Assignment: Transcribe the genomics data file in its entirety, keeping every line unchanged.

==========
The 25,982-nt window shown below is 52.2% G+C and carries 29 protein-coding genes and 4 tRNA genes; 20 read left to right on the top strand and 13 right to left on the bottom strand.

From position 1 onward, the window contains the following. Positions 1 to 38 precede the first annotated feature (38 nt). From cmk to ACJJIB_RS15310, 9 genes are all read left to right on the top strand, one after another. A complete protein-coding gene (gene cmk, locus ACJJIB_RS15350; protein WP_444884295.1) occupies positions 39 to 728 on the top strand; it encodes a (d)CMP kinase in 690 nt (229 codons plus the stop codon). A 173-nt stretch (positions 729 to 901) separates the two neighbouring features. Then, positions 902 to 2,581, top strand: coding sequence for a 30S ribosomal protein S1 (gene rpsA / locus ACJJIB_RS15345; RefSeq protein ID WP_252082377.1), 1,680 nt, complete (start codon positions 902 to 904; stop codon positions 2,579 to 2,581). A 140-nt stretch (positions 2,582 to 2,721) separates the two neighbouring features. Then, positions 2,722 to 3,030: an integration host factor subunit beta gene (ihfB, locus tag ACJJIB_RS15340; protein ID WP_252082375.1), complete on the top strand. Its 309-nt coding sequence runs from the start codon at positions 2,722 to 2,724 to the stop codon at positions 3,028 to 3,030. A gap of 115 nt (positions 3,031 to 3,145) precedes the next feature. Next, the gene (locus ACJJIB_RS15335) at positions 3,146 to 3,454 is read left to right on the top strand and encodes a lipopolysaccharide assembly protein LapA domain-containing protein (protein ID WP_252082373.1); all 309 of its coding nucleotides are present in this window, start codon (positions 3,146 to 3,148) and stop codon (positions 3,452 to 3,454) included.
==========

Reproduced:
The 25,982-nt window shown below is 52.2% G+C and carries 29 protein-coding genes and 4 tRNA genes; 20 read left to right on the top strand and 13 right to left on the bottom strand.

From position 1 onward, the window contains the following. Positions 1 to 38 precede the first annotated feature (38 nt). From cmk to ACJJIB_RS15310, 9 genes are all read left to right on the top strand, one after another. A complete protein-coding gene (gene cmk, locus ACJJIB_RS15350; protein WP_444884295.1) occupies positions 39 to 728 on the top strand; it encodes a (d)CMP kinase in 690 nt (229 codons plus the stop codon). A 173-nt stretch (positions 729 to 901) separates the two neighbouring features. Then, positions 902 to 2,581, top strand: coding sequence for a 30S ribosomal protein S1 (gene rpsA / locus ACJJIB_RS15345; RefSeq protein ID WP_252082377.1), 1,680 nt, complete (start codon positions 902 to 904; stop codon positions 2,579 to 2,581). A 140-nt stretch (positions 2,582 to 2,721) separates the two neighbouring features. Then, positions 2,722 to 3,030: an integration host factor subunit beta gene (ihfB, locus tag ACJJIB_RS15340; protein ID WP_252082375.1), complete on the top strand. Its 309-nt coding sequence runs from the start codon at positions 2,722 to 2,724 to the stop codon at positions 3,028 to 3,030. A gap of 115 nt (positions 3,031 to 3,145) precedes the next feature. Next, the gene (locus ACJJIB_RS15335) at positions 3,146 to 3,454 is read left to right on the top strand and encodes a lipopolysaccharide assembly protein LapA domain-containing protein (protein ID WP_252082373.1); all 309 of its coding nucleotides are present in this window, start codon (positions 3,146 to 3,148) and stop codon (positions 3,452 to 3,454) included.